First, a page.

So when Abiy announced in July that he would tour the United States, his visit quickly dominated the attention of the community here. Ethiopians from as far away as Florida and Colorado booked tickets to Washington, where Abiy was scheduled to speak at the Walter E. Washington Convention Center on July 28. Hailemariam visited the embassy multiple times in the hope of finding a way to participate.

Ethiopian Prime Minister Abiy Ahmed speaks at the Walter E. Washington Convention Center on July 28. (Salwan Georges/The Washington Post)

The excitement swelled during the week of Abiy’s “grand rally.” Groups crowded into the lobby of the Watergate Hotel, where Abiy was staying, hoping to get an early glimpse of the new prime minister. Dozens of Ethiopian restaurants in the region prepared their kitchens to host parties scheduled for Saturday night, while those at home pored over road maps to determine the best routes into the city.

When the morning of July 28 finally arrived, the line to see Abiy wrapped several times around the block. Families driving in from North Carolina and New Jersey honked their car horns and rolled down windows to high-five performers swaying their hips along Mount Vernon Place; those waiting in line cracked open plastic containers of curries and injera bread to share with neighbors.

“It’s just like back home,” said Fekadu Amanu, 46, who was standing near the front of the line with his three young children.

Abiy’s speech, delivered that afternoon in a packed and raucous hall, called for unity and the support of the diaspora in rebuilding Ethiopia. But the words were seemingly less important than his presence and what it signified.

Bellay, stuck behind the counter at his shop, was not part of the jubilant crowd at the rally. But even at work, he said, the atmosphere felt different. Ethiopians streamed into the shop all afternoon to share stories of the speech and sip coffee; when Bellay traveled home to Silver Spring — the Washington area’s “Little Ethiopia” — there were large groups of people celebrating in the streets.

“It was really exciting,” Hailemariam said. “I’m 50 years old, and I’ve never seen people like this. It’s pure love.”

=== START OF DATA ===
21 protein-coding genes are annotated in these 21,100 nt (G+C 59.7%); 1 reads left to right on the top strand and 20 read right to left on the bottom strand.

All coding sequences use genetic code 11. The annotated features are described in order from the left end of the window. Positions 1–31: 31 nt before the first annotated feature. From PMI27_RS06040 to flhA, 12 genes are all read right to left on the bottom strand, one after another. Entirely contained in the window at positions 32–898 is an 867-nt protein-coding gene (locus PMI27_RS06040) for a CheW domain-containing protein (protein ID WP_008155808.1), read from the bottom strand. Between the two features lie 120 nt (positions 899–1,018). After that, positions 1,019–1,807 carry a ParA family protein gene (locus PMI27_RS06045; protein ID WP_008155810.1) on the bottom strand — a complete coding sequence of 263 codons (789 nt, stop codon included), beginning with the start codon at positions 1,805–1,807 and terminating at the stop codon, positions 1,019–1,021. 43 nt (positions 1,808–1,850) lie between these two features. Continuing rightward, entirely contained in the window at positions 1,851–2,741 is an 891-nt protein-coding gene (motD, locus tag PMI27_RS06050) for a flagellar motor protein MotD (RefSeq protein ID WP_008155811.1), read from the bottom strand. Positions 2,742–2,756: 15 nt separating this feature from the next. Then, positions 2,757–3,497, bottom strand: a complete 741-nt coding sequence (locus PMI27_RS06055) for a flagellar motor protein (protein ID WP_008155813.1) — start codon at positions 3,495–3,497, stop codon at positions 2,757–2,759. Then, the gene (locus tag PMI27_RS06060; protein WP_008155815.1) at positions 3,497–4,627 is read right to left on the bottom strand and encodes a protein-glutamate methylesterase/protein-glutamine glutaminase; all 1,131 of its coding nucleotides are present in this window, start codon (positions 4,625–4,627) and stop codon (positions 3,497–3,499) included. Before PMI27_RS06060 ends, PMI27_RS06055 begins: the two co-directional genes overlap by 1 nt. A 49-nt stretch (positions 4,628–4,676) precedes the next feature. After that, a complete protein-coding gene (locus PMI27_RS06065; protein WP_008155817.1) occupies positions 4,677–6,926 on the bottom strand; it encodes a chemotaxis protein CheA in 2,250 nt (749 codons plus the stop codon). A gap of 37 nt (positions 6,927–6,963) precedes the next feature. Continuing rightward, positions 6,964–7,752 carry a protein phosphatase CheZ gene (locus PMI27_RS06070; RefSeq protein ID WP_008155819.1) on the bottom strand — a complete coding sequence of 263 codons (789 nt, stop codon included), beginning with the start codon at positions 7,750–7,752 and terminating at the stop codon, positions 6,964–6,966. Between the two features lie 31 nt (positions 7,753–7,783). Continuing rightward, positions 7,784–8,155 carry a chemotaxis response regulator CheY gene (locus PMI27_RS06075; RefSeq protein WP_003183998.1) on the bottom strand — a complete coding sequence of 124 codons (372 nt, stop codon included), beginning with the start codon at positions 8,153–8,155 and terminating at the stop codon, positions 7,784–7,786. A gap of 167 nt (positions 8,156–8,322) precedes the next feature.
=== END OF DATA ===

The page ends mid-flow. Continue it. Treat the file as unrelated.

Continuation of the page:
Even Zeleke’s remaining doubts were erased after a two-hour meeting between Abiy and PG7 leaders in the evening following the rally. “The candor, the openness with which he shared details about the transition was astounding,” Zeleke said.

“We’re very happy with what they’ve managed to do in this 100 days. There’s much to be done, but the progress has been very impressive.”

The road home

For Washington’s Ethiopian community, the rally weekend in July was an unbridled celebration. But in the days and weeks that have followed, many in the diaspora have been left wondering how they will fit into this new era of Ethiopian history.

Even with Abiy’s open invitation, the path home is not straightforward. Zeleke hopes to return permanently someday. But with three school-age children who speak little Amharic, a visit of a few weeks is all he manage for now. Bellay, who has two daughters in college, is excited for his own trip back, but he believes there’s nothing left for him in Ethiopia.

“I don’t have a home anymore. It was taken. I don’t have anywhere to go, and my family, we dispersed years ago,” he said.

Ethiopians sing and dance ahead of a speech by Prime Minister Abiy Ahmed at the Walter E. Washington Convention Center in July. (Salwan Georges/The Washington Post)

Hailemariam is more seriously considering the move back, but he also has worries. “Moving to Ethiopia is very exciting, but I have to find my place first,” he said. “I can’t go there and be a burden, so I need to see where can I contribute, what place and in what capacity.”

As Ethiopians abroad plan their next steps, they will probably look to those who have already dared to leave the United States for good. One of them is 36-year-old Mohammed Ademo, who until recently was one of the most prominent government critics in the diaspora.

After spending 16 years in exile, Ademo saw Abiy’s rise to power as an opportunity he couldn’t miss. In June, just three months after Abiy took office, the journalist relinquished his status as an asylum seeker in the United States and booked a one-way ticket to Addis Ababa, leaving his wife and their 2-year-old son in Washington.

“The irony of it is I’ve been away from my immediate family for 16 years, and the only family I had in the U.S. was my wife and my son. Now I’m with my family, but my son and my wife are away,” Ademo said by telephone from Addis Ababa. “It’s hard, but this requires some level of sacrifice. If we want this country to change, we have to make these tough decisions.”

There’s a lot of work that needs to be done, Ademo admitted. But at least for now, he’s taking a moment to relish being back.

“It feels finally like this is mine,” he said, the sounds of rain and conversation humming in the background. “I enjoyed living in the U.S. … but I never really felt quite at home. Now I feel liberated. I truly, truly feel at home.”